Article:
My alarm went off at 4:40am last Sunday, and as is typical for me, I practically jumped out of bed and started moving. After getting all of my gear into my roommate’s car, I was on the road by 5:00am. The first song I hear on any given morning tends to stay in my head for the rest of the day, and on Sunday morning it was “Tear-Stained Letter” by Johnny Cash.
After about an hour and 45 minutes of driving (the last hour of which consisted of approximately 600 hairpin turns), I arrived at the Lake Berryessa race site. For those of you on the East Coast, Lake Berryessa is unlike any body of water you’ll see east of the Mississip. Although I was disappointed to learn that it’s actually a man-made lake, it was no less spectacular to look at from the road.
I was greeted by familiar faces almost immediately. The Haas Triathlon Team has probably existed in other forms in the school’s history, but this year, two of my classmates (and me to a lesser extent) revived it into its present-day incarnation. Since the beginning of 2007, a group of about 10-15 of us have been training together regularly in preparation for the Napa Triathlon (0.5 mile swim-15 mile bike-4 mile run). We’ve done open water swims, track workouts, trail runs, spin classes and core (abdominal) workouts. It worked out well, and on race day, I think about 15 of us (classmates and partners) were representing Haas. Matt, one of the founding partners, had already put blue and yellow balloons in the transition area so that we could all put our bikes near one another. (Ken, the other founding partner, was at a wedding in New York. He was there in spirit.)
We cavorted in the transition area, putting on sunscreen (hi Mom!) and placing our bike and run gear in just the right position next to our bikes. At 7:45, we headed down to the water’s edge for the start of the swim. There were six “waves” of participants, and we each self-selected into a wave depending on our swimming ability. Matt started in the first wave (he and I actually swam together at Princeton), and Kathy and I followed behind in the second wave. The others left in later waves. Kathy took off on me almost immediately (she swam at Texas A&M which, unlike Princeton, is a “real” Division I school…just kidding, Teeter!), but I didn’t care because I felt great. Johnny: “I’m gonna write a tear-stained letter, I’m gonna tell you one more time.” I saw Kathy again in the transition area before the bike. We exchanged a few words, and then she was out on the bike. I need to stop talking during transitions, because it took me an abysmal 3:30 to get out of the water and on the bike – ridiculously slow!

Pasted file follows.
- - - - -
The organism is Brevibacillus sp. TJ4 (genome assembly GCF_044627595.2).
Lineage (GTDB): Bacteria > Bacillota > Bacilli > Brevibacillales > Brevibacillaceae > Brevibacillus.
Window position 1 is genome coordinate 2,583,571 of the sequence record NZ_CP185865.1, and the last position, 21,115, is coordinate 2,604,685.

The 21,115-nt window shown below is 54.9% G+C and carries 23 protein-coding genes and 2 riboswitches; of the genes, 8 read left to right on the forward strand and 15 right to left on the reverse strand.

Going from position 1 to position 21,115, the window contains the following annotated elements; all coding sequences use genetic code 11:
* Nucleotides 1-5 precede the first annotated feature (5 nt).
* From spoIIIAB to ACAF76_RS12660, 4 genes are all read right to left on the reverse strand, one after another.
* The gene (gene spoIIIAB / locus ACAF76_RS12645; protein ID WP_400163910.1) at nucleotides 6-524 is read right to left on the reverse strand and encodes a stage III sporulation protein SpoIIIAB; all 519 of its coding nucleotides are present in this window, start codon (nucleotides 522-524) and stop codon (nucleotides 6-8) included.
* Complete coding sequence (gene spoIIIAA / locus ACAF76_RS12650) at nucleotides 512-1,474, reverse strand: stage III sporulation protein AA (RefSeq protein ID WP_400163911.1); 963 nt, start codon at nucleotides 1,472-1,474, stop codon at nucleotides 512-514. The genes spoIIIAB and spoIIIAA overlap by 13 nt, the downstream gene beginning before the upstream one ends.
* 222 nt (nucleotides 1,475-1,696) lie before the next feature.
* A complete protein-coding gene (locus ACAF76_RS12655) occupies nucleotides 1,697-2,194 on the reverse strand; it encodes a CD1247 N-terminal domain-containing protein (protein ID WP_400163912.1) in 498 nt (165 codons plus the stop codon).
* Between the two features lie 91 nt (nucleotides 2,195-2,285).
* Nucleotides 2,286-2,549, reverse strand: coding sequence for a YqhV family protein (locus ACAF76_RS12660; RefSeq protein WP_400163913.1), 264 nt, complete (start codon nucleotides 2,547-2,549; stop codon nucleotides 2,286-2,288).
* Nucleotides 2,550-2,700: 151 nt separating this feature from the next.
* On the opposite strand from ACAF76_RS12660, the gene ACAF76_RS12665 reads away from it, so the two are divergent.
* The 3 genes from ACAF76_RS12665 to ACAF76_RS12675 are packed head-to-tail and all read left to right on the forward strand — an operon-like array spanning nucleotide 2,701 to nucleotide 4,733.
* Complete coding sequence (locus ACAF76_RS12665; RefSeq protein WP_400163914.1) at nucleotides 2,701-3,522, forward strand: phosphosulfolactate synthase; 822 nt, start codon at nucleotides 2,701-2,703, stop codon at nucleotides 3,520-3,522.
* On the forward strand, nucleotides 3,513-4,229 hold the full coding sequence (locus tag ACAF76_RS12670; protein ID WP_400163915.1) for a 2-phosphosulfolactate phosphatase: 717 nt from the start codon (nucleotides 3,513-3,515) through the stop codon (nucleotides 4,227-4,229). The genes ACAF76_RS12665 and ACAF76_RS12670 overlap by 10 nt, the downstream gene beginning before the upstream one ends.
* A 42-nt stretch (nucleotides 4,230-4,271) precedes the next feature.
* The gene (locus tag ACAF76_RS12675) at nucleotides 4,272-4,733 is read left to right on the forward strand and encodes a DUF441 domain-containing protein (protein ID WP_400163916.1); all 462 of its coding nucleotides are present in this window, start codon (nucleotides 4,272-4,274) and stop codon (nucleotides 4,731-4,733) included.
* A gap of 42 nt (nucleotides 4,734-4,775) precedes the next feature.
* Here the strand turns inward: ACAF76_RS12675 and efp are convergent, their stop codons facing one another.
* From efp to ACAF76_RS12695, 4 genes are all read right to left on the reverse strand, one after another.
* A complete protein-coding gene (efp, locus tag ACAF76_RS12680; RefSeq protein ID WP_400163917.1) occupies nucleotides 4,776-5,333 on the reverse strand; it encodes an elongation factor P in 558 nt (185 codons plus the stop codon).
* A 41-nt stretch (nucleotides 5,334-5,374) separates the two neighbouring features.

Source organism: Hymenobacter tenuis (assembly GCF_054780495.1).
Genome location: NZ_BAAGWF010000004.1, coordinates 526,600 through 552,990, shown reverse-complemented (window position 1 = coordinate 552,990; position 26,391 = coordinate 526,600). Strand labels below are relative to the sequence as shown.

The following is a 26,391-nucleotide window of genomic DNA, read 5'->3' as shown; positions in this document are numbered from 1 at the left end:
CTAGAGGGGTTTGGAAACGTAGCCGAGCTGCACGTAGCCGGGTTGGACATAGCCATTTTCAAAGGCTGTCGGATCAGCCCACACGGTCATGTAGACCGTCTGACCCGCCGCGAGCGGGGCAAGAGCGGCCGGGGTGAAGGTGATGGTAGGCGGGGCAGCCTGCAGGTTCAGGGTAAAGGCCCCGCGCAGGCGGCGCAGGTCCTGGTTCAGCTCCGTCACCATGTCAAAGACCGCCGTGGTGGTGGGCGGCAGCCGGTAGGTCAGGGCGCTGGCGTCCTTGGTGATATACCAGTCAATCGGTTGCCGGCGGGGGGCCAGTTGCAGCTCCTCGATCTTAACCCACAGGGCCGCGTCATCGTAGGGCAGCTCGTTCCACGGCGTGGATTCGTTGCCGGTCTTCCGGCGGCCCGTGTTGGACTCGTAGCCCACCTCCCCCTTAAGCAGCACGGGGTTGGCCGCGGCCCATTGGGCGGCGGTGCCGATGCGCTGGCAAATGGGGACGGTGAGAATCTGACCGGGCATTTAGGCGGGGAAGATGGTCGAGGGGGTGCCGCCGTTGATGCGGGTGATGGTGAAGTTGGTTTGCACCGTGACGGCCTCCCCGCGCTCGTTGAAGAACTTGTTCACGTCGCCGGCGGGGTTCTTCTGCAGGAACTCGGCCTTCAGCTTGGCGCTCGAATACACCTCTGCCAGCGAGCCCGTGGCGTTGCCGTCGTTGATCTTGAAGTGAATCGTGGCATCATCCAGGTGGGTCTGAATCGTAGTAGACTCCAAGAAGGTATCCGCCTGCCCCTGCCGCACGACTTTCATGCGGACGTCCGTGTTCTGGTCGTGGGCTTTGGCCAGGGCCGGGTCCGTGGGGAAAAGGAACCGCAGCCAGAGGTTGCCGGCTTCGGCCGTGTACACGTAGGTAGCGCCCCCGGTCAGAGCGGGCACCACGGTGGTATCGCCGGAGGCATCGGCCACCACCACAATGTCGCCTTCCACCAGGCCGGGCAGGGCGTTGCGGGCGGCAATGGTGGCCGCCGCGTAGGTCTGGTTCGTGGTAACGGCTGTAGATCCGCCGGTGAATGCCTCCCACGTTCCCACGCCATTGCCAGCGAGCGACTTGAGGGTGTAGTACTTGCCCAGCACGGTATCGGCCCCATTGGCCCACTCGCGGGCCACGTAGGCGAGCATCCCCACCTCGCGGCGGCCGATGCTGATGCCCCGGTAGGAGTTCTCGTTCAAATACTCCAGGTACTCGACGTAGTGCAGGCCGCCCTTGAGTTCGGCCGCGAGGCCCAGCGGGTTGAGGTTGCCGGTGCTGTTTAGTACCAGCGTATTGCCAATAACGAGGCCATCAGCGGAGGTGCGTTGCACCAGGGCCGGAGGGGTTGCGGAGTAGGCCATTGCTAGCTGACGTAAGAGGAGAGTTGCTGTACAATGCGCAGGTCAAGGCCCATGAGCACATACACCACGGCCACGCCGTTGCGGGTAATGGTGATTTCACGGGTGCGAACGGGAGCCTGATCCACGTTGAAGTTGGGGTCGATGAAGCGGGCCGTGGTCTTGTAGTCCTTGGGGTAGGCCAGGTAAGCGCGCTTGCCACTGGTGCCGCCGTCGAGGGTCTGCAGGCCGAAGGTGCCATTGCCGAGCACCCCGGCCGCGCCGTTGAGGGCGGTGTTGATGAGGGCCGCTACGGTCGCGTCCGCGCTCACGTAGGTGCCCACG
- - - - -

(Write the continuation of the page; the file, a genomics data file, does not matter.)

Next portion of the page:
A couple of miles into the bike, I caught up to Kathy. The bike course was an out-and-back format, and the headwind on the way out was pretty fierce. Matt passed me going the other direction, and I noticed that he was winning the whole thing by about 4 minutes or so at that point. At the turn-around, I was hoping that the wind hadn’t switched directions so that I could have a tailwind on the way back. It hadn’t, and the wind helped a lot on the back half. I passed some of my teammates who were headed out on the bike (they were in later waves of the swim, so they were behind by 5-6 minutes). Johnny: “I can see you sittin’ and readin’ it while you hang your head and cry.”
Finally back at the transition area, I racked my bike and headed out on the run. It was a hot day, and once I started running, I began to feel the heat on my face. I drank water at all three of the aid stations, and my mouth still felt dry. The first half of the run was uphill, and I kept telling myself that the second half would be much easier. It was, and Johnny returned: “It’ll be about the saddest thing your mailman ever did bring around.” I finished in a little over one hour and 38 minutes, which is acceptable but not stellar. I could have worked the second half of the bike – and the first half of the run – harder than I did. Next time.
After I crossed the finish line, I cheered on my teammates as they finished, and everyone was in great spirits afterwards. For more than half of the group, the Napa Tri was their first triathlon, and I heard many of them talking about “the next one.” That made me so happy! It was so fun training with everyone, and it seemed like everyone was sufficiently prepared for race day.
We’re already planning the next triathlon we’re going to do as a team. The group is looking at Treasure Island and/or Pacific Grove. Stay tuned!